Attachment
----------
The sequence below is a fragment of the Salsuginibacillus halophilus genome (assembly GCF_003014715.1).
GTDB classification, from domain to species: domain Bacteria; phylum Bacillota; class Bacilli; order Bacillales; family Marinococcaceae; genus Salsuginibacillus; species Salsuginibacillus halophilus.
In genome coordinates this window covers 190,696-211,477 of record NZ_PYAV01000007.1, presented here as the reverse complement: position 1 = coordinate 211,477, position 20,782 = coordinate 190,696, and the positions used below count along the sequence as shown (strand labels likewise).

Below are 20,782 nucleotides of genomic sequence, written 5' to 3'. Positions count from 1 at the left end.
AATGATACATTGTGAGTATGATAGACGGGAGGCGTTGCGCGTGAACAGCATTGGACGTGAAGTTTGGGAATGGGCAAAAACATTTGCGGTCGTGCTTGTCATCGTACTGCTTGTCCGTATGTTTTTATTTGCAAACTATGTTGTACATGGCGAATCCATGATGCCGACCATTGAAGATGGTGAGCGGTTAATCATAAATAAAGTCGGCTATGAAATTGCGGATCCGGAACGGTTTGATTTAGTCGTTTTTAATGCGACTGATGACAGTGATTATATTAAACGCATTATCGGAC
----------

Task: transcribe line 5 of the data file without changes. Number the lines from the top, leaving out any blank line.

AATGATACATTGTGAGTATGATAGACGGGAGGCGTTGCGCGTGAACAGCATTGGACGTGAAGTTTGGGAATGGGCAAAAACATTTGCGGTCGTGCTTGTCATCGTACTGCTTGTCCGTATGTTTTTATTTGCAAACTATGTTGTACATGGCGAATCCATGATGCCGACCATTGAAGATGGTGAGCGGTTAATCATAAATAAAGTCGGCTATGAAATTGCGGATCCGGAACGGTTTGATTTAGTCGTTTTTAATGCGACTGATGACAGTGATTATATTAAACGCATTATCGGAC